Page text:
Within a week of the Executive’s decision, church staff began negotiations with Metropolitan United and Bloor Street United. A choice between the two finalists could be made at the next Executive meeting in March or at an earlier meeting of the sub-Executive.
Metropolitan United’s proposed project is a $120-million, 37-storey office and apartment tower to be built on land leased from the Queen Street East church; the church’s sanctuary and offices will remain in a separate building. Called The Metropolitan, it will feature 60,000 square feet of office space on the four bottom floors and 442 rental apartments in a tower above. More than a decade in the making, The Metropolitan already has its design, building permits, zoning, bylaws and heritage permits in place. Once financing and a final agreement with Lancer Development Ltd. are worked out, construction would take about three years, and the building could be ready when General Council’s current lease expires.
Bruce Peckover, a trustee at Metropolitan, says the 395-member congregation is keen on completing the project and having the General Council Office next door but prefers to let committees do their work with little interference. “We have the excitement too,” says Peckover, “because the project means a complete renewal of everything that surrounds us.”
After seeing the request for proposals last summer, Bloor Street United’s congregation decided to tie its current redevelopment plans to a General Council Office proposal. The church’s project is still in the works, but will include a renovation of its sanctuary, meeting rooms and offices. The four bottom storeys would provide 40,000 square feet of office space for the General Council, and condominiums would be built above them. A separate building, owned by Bloor Street United but currently housing The Observer offices, would likely remain in place as a buffer between the new development and its residential neighbours.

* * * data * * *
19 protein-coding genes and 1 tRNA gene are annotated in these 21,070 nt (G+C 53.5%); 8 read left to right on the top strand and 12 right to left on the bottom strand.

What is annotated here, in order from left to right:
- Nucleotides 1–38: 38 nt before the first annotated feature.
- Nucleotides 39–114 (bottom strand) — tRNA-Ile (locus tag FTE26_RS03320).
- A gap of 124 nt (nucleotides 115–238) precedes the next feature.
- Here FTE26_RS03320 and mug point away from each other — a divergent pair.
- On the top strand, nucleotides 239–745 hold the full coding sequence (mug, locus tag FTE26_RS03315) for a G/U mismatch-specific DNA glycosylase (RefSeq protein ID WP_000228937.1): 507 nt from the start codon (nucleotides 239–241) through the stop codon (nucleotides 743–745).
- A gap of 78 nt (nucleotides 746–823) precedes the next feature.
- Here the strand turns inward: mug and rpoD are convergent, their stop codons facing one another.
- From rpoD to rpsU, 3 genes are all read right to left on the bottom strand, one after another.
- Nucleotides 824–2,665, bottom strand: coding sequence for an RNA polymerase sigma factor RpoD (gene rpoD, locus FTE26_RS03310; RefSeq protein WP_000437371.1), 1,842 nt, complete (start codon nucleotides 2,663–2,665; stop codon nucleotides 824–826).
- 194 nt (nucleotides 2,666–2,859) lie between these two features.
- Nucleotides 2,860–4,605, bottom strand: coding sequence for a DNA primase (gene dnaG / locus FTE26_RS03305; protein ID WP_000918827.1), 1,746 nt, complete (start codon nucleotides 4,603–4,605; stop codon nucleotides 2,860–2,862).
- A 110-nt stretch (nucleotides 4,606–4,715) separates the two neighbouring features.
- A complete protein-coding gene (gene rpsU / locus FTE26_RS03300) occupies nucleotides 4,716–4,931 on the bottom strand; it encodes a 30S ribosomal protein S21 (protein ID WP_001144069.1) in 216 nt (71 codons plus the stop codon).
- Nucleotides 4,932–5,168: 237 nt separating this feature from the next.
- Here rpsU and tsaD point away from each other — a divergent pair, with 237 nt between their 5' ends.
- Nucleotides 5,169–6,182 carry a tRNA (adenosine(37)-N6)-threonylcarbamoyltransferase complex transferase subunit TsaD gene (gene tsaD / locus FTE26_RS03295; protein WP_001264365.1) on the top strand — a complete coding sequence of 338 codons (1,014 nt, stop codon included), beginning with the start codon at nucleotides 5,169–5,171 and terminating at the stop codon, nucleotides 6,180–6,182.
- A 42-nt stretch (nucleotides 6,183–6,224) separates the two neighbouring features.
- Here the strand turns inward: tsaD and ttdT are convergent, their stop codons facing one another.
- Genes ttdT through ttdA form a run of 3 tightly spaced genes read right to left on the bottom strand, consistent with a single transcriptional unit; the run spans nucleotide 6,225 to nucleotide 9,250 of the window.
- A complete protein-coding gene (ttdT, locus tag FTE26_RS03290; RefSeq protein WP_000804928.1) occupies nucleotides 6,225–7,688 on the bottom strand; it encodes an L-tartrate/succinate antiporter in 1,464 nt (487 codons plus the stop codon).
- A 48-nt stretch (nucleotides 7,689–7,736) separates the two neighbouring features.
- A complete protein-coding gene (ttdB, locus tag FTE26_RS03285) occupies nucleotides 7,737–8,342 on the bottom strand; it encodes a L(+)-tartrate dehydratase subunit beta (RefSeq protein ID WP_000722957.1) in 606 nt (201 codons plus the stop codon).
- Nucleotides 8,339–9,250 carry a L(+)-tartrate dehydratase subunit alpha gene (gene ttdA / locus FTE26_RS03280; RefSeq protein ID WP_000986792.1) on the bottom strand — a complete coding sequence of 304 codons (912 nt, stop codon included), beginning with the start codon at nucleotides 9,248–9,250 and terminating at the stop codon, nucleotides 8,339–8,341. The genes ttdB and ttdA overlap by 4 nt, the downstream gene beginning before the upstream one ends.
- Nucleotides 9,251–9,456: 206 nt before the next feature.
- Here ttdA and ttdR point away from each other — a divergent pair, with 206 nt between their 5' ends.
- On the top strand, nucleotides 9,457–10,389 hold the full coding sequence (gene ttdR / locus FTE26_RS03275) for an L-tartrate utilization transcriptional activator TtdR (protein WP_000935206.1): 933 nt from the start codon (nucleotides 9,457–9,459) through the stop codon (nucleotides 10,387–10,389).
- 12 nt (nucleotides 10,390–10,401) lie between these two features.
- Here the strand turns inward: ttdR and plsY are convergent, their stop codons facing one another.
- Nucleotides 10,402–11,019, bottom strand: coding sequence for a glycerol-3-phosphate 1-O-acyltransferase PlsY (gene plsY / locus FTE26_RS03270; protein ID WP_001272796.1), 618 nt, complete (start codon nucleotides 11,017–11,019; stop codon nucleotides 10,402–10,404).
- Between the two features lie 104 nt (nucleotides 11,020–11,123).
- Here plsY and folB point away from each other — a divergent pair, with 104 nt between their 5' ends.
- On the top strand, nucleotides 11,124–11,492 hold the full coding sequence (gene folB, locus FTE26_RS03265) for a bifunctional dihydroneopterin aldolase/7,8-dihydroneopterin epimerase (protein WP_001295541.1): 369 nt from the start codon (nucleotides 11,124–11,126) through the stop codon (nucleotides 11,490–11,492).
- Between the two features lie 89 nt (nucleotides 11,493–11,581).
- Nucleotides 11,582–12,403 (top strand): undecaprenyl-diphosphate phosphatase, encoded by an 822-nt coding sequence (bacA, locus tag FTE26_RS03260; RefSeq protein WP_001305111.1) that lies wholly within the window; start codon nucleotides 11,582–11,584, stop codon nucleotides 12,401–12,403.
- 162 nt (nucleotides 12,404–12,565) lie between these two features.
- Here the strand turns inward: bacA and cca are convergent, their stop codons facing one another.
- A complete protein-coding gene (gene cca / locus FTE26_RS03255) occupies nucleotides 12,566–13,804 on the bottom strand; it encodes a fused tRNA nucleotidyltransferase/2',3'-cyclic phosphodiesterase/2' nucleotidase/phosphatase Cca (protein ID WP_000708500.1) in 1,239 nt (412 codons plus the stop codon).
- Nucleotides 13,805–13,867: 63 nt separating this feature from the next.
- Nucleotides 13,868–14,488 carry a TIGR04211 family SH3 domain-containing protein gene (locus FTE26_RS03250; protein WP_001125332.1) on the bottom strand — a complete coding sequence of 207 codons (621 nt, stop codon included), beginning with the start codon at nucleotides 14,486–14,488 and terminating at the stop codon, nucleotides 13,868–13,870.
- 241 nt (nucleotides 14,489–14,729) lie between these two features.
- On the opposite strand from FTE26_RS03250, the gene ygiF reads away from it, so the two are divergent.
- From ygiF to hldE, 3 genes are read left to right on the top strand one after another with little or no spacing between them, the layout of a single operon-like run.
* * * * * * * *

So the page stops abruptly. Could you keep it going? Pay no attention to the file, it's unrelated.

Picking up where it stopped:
“I think the excitement is still there,” says Michael Hilliard, chair of Bloor Street’s development committee. The 332-member congregation has been weighing redevelopment of its Bloor Street West site for more than a decade, but plans shifted into high gear last fall when its development partner, Northrop Development Inc. of Mississauga, Ont., released preliminary design drawings. The final cost of the project will depend on design and construction details, but Hilliard says the congregation’s land and buildings, worth an estimated $20 million, would provide a financial backstop.
With no permits, zoning changes or heritage permissions in place, Hilliard cited 2016 as a likely move-in date.
Both potential office sites are near subway stations, and both churches are planning buildings that will meet high environmental standards.
“Both Met and Bloor Street have compelling stories to tell,” says Peckover. “And it’s going to be challenging for the church to decide which way to go.”